Richmond Public Market is probably one of the worst managed “shopping centres” in the Lower Mainland. It kinda reminds me of a wet market in Hong Kong where you’re sure that’s rodents and other things scurrying right under your feet. The lower level tenants probably has it the worst. They had to put up tarp above their stalls to stop the influx of garbage being thrown from the upper level.
In fact, the day that we went, the Buswell side of the first floor of the parkade was completely flooded with what smelled like garbage water. It was horrible. Nonetheless, we just turned around and went in the other entrance haha.
So it’s only natural that we decide to have lunch there!
Actually they have a pretty decent food court. There is such a variety of food here that you can’t find anywhere else. One of my favorite places is Xi’An Cuisine first introduced to me by my Mom. They specialize in handmade/hand-pulled noodles in an authentic lamb broth.
They do offer a variety of other items too. Some of them I’m afraid to try just because the name sounds weird. One such was called 油茶 which literally translates to oil tea, but the English name/description (as most Chinese eateries make up the English names to their dishes according to what’s in it or how it’s made) was Fried Flour with garlic and sesame seeds. Totally unexpected.
Anyway, I ordered what I usually have here, and that’s the Knife-cut Noodle with Lamb in Soup ($5.75).
However, I read on one of the newspaper clippings they had on their counter that actually a signature dish of Xi’An is actually something called Shredded Dough with Lamb in Soup 羊肉泡饃 (it’s written on the glass). I think I’m going to try that next time.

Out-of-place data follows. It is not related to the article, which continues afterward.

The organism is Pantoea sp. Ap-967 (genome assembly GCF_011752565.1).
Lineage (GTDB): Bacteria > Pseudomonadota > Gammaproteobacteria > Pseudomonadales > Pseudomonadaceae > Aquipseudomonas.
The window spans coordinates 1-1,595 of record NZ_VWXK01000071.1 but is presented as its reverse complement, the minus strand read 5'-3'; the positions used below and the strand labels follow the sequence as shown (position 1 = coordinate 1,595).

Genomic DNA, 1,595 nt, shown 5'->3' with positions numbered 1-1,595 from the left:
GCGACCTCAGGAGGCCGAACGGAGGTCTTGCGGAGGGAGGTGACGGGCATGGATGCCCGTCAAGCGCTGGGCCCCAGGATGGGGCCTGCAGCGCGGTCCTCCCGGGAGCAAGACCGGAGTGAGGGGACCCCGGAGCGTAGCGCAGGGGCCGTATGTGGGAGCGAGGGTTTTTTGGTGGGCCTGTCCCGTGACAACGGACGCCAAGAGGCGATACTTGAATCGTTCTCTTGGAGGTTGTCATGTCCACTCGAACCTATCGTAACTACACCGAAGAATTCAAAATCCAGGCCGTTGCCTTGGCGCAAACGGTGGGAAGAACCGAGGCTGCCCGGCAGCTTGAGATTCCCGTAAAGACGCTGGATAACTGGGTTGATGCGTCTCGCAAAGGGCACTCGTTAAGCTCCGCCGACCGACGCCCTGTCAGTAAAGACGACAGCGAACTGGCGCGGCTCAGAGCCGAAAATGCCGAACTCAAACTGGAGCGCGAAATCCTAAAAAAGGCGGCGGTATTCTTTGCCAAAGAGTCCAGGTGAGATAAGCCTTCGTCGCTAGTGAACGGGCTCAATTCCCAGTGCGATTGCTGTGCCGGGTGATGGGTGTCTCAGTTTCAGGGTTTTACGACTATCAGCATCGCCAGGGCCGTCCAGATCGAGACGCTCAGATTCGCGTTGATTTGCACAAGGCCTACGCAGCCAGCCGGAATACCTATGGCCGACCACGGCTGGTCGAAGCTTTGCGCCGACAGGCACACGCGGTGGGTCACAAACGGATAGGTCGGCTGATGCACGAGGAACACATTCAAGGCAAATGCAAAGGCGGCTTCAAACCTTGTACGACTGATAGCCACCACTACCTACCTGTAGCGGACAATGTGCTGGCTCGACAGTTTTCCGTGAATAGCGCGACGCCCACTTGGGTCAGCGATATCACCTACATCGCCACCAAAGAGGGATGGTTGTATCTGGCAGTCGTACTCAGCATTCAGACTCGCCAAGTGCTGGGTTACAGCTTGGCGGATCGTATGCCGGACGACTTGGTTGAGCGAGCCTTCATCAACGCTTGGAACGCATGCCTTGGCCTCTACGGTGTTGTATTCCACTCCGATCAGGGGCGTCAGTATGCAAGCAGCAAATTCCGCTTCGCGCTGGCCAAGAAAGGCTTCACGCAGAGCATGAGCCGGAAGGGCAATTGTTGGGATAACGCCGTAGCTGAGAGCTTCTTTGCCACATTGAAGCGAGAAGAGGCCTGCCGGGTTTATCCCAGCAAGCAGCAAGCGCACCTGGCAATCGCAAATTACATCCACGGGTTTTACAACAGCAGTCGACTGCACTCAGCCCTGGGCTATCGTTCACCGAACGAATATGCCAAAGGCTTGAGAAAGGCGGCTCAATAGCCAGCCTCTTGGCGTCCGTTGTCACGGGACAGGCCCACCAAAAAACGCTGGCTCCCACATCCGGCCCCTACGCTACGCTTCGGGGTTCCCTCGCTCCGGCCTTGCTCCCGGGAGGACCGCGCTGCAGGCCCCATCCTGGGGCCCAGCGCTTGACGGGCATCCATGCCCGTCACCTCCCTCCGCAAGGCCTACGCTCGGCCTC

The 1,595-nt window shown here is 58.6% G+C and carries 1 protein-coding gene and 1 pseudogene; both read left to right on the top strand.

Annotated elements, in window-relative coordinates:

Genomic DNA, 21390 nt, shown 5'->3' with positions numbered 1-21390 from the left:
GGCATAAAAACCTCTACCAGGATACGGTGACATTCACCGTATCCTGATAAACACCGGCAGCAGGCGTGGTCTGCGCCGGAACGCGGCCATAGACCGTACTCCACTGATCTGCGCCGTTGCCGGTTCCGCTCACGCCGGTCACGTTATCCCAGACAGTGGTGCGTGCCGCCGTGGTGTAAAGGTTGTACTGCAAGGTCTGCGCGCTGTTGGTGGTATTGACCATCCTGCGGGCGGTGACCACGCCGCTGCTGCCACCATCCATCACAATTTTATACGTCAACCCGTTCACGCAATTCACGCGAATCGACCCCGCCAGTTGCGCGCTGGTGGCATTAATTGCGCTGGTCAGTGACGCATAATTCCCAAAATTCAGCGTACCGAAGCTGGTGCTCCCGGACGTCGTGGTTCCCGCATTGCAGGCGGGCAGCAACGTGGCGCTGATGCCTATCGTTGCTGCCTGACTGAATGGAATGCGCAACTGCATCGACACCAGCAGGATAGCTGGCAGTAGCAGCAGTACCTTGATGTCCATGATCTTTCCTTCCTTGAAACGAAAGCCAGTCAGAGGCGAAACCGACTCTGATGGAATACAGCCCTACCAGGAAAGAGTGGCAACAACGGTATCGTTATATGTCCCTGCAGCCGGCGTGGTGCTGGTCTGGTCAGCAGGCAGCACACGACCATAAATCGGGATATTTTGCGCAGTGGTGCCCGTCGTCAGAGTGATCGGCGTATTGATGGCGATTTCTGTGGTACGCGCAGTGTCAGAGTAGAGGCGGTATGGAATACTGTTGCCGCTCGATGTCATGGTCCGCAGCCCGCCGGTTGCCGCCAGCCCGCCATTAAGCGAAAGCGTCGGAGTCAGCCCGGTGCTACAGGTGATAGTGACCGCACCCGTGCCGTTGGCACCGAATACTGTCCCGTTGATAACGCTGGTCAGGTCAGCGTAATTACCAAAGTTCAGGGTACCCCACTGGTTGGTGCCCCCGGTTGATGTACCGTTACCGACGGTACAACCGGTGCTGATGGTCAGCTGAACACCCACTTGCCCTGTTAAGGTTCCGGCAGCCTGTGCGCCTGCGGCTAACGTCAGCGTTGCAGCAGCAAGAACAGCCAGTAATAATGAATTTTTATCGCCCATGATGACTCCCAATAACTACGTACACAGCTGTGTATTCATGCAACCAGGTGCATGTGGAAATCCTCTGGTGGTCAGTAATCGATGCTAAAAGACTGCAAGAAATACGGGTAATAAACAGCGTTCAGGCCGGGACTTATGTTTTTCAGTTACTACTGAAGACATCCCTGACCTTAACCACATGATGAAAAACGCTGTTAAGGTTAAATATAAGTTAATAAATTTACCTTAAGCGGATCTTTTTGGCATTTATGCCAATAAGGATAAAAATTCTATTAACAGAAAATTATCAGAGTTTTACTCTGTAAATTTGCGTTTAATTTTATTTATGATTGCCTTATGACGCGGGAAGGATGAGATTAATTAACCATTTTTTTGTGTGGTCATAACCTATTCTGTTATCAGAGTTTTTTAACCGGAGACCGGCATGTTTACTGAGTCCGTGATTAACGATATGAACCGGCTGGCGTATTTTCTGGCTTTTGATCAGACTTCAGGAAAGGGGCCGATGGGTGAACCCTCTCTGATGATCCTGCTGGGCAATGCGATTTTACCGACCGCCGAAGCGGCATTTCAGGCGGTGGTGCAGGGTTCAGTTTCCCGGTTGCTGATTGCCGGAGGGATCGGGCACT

This is also one of the few places where you actually get to see the chef hand-pull the noodles. Actually did you know that that’s where the Japanese term Ramen came from? Ramen is the actually phonetic sound of 拉面 (lai-meen) which quite simply, means “pulled noodle”. However I don’t believe the Japanese version is actually pulled too. They just borrowed the name.
They’ve recently became more environmentally friendly in that if you’re eating there they use actual bowls.
Anyway there’s an abundance of veggies in this and the broth, even though it looks clear, is actually very flavorful and fragrant of lamb. However it does get a little salty.
As it’s knife-cut noodles, they’re all irregular sized but largish pieces. Each piece is very chewy but thoroughly cooked through. I really like this.
So if you’re up for a different type of Chinese cuisine or noodle soup, I do urge you to give this a try!